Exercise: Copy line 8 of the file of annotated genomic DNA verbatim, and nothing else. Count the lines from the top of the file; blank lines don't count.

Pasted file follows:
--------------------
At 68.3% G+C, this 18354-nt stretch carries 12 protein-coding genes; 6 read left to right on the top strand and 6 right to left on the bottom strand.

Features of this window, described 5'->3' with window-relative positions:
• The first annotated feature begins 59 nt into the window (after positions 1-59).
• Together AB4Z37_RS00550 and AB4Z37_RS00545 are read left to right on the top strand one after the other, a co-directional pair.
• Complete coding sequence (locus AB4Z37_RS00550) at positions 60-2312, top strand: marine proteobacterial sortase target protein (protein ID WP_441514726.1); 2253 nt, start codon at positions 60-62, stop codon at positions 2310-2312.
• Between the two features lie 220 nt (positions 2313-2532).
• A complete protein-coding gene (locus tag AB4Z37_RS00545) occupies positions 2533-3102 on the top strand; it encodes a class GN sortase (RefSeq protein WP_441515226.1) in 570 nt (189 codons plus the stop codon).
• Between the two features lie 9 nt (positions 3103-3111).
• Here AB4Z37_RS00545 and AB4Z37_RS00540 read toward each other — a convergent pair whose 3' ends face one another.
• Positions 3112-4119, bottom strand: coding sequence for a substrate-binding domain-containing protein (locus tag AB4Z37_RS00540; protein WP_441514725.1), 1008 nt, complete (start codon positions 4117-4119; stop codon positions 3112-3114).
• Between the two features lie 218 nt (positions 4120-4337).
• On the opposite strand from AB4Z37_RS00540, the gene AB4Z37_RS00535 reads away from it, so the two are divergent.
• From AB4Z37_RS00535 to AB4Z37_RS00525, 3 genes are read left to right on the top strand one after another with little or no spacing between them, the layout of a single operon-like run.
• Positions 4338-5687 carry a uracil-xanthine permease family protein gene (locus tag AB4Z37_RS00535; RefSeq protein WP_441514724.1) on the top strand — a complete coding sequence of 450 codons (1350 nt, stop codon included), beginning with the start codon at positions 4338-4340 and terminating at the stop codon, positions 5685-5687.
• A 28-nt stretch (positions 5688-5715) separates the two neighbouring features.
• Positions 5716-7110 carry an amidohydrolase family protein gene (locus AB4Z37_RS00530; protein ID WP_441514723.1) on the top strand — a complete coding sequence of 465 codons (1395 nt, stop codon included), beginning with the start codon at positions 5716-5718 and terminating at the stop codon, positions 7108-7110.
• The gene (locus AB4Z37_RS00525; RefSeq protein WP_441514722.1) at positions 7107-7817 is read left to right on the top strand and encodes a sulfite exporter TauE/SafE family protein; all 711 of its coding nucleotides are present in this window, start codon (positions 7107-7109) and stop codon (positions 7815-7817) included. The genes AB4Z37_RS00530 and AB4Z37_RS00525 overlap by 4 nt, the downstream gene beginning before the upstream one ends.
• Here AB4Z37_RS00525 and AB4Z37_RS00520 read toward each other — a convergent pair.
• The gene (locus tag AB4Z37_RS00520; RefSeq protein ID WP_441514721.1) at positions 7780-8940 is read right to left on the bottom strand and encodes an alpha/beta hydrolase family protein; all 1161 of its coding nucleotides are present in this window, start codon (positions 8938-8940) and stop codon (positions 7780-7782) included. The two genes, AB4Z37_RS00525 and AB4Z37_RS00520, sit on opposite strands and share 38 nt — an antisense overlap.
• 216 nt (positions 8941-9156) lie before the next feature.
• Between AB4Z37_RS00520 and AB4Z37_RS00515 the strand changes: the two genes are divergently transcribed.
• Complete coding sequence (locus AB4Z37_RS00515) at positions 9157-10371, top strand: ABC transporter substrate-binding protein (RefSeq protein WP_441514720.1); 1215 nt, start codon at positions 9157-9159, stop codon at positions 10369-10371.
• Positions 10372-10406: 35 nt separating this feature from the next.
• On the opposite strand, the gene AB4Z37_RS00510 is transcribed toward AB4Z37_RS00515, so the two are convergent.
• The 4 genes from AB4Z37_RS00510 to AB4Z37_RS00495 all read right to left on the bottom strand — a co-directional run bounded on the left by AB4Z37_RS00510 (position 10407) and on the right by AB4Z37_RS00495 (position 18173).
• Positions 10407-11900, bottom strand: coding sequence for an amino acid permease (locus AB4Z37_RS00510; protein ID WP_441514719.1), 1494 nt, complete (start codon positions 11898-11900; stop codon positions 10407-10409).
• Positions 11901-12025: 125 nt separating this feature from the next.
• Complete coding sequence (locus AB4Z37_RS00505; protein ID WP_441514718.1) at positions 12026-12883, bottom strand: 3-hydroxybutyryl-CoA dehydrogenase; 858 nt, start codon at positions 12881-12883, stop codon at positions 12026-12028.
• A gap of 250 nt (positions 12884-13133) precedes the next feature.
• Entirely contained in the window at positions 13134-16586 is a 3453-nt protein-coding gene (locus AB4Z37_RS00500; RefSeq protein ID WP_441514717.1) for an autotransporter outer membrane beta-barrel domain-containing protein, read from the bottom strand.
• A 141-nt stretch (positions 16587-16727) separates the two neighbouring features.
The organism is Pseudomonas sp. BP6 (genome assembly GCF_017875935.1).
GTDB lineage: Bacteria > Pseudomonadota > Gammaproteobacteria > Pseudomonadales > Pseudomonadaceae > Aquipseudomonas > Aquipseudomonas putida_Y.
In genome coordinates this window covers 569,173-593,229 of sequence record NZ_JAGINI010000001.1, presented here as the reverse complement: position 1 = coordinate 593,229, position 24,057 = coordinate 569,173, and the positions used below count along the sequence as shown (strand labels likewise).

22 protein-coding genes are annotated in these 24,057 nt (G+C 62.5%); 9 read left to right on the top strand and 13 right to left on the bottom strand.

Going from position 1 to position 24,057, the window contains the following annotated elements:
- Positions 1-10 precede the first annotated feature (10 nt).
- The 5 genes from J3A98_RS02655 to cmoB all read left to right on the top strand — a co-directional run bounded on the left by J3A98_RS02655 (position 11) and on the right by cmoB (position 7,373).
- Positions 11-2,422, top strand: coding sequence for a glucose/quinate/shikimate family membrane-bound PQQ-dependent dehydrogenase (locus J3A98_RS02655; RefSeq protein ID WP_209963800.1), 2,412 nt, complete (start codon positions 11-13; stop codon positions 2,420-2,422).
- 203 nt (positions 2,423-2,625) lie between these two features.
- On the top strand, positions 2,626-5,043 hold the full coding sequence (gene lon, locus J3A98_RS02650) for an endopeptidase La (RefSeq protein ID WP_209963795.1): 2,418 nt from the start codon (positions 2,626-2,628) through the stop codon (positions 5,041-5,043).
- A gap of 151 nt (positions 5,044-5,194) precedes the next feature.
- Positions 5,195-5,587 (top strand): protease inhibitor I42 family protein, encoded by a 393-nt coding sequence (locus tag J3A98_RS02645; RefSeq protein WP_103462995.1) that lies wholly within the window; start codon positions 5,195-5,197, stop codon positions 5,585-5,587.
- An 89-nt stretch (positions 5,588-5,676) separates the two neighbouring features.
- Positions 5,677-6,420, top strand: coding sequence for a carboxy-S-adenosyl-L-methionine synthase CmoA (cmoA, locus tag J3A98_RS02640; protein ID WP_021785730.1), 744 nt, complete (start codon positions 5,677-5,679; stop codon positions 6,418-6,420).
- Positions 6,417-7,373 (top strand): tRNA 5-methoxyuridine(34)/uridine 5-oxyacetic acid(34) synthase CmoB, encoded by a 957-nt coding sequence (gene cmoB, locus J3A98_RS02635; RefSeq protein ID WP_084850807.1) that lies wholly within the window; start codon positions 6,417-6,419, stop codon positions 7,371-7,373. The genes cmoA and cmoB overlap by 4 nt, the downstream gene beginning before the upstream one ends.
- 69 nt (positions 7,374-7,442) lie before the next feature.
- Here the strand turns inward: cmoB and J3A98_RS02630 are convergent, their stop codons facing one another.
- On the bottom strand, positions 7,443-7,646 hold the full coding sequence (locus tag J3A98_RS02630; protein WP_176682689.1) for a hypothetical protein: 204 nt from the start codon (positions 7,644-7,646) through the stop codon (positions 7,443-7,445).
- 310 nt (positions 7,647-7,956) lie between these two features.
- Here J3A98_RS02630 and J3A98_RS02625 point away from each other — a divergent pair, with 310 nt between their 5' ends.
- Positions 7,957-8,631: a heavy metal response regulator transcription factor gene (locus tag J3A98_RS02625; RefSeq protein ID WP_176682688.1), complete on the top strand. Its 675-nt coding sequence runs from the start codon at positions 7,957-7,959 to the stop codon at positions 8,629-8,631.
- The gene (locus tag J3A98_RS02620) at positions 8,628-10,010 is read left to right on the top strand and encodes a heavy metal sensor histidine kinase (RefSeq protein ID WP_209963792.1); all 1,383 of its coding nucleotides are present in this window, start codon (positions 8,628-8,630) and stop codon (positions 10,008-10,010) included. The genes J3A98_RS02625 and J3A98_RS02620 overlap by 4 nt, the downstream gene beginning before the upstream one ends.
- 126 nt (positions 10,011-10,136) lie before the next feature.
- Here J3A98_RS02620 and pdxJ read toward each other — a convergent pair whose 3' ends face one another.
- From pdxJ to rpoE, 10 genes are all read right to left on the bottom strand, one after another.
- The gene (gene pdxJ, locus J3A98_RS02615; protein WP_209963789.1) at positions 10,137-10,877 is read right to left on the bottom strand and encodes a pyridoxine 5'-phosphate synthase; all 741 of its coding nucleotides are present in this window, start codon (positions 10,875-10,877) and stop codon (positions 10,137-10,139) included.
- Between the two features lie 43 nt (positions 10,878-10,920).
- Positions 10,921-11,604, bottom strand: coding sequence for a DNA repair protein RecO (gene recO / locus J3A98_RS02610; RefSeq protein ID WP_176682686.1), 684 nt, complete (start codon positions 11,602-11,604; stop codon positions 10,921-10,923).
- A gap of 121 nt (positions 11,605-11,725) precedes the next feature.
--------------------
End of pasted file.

• Between the two features lie 9 nt (positions 3103-3111).